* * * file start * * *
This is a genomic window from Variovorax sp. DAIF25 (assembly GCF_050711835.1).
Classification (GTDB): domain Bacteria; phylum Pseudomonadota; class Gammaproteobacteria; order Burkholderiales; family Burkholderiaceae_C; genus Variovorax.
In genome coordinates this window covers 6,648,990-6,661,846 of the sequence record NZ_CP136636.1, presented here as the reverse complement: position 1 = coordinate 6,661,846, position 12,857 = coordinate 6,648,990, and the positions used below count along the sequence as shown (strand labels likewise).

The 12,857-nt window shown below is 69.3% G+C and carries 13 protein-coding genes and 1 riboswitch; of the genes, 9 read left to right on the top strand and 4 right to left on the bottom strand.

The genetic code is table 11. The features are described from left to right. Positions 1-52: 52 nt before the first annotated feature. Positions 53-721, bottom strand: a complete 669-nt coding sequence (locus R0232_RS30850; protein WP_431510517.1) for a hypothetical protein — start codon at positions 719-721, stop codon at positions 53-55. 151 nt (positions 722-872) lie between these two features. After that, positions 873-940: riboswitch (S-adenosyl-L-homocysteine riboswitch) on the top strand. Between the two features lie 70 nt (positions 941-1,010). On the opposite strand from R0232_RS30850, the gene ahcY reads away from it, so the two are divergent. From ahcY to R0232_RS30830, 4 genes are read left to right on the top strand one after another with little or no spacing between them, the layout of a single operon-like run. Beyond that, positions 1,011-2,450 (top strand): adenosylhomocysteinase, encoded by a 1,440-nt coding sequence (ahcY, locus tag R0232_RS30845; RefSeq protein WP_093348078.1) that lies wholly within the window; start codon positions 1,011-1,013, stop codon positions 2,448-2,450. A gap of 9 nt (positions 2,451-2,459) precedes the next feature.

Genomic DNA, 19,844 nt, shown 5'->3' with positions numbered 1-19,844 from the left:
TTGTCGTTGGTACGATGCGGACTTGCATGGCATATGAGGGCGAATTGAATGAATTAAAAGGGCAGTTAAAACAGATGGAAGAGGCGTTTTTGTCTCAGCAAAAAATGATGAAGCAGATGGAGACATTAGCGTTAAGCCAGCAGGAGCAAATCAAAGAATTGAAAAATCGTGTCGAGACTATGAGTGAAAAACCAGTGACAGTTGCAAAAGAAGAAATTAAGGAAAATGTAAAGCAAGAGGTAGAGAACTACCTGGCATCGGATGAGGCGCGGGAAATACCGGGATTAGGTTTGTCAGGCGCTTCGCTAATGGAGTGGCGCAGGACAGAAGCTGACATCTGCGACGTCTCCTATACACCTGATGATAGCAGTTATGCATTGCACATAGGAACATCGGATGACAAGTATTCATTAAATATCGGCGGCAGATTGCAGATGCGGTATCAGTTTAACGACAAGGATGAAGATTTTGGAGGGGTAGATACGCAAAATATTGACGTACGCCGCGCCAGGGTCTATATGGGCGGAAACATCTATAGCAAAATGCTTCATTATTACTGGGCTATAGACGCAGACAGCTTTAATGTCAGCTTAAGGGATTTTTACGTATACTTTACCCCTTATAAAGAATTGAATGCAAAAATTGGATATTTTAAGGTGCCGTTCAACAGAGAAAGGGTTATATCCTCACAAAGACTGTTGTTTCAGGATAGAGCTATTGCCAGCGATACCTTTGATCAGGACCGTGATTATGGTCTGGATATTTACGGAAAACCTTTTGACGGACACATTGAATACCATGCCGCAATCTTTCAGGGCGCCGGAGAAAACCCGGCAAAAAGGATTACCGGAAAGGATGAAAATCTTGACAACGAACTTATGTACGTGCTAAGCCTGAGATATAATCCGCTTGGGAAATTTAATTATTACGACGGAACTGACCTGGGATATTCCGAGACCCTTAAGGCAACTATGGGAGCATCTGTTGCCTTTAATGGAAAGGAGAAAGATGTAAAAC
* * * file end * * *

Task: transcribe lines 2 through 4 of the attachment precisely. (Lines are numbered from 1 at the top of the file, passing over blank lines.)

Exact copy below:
Classification (GTDB): domain Bacteria; phylum Pseudomonadota; class Gammaproteobacteria; order Burkholderiales; family Burkholderiaceae_C; genus Variovorax.
In genome coordinates this window covers 6,648,990-6,661,846 of the sequence record NZ_CP136636.1, presented here as the reverse complement: position 1 = coordinate 6,661,846, position 12,857 = coordinate 6,648,990, and the positions used below count along the sequence as shown (strand labels likewise).

The 12,857-nt window shown below is 69.3% G+C and carries 13 protein-coding genes and 1 riboswitch; of the genes, 9 read left to right on the top strand and 4 right to left on the bottom strand.